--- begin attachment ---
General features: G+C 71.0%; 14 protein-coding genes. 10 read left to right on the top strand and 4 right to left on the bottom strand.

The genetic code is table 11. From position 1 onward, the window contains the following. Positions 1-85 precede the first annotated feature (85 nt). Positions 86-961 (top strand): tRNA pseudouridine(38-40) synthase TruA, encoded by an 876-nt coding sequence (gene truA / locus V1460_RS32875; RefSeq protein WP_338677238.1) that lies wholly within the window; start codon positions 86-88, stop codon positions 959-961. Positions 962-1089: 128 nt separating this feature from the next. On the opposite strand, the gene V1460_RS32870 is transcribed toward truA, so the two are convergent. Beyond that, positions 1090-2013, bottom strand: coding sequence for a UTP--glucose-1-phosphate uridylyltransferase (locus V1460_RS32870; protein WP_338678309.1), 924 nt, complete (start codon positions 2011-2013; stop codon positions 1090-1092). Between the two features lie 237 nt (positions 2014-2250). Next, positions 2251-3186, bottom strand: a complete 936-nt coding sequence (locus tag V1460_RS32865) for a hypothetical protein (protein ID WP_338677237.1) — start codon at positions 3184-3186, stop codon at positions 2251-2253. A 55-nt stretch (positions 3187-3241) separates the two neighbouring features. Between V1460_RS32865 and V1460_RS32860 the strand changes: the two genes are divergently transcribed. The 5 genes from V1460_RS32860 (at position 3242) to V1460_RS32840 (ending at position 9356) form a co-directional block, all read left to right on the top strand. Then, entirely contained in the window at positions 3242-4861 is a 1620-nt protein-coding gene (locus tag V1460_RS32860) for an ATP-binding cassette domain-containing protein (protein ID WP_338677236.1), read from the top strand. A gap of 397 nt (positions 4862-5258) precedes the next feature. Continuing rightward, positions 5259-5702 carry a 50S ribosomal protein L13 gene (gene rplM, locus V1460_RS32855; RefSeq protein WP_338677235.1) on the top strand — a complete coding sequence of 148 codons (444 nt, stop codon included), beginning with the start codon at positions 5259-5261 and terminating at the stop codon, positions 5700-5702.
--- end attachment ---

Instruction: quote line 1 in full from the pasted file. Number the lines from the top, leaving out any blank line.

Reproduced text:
General features: G+C 71.0%; 14 protein-coding genes. 10 read left to right on the top strand and 4 right to left on the bottom strand.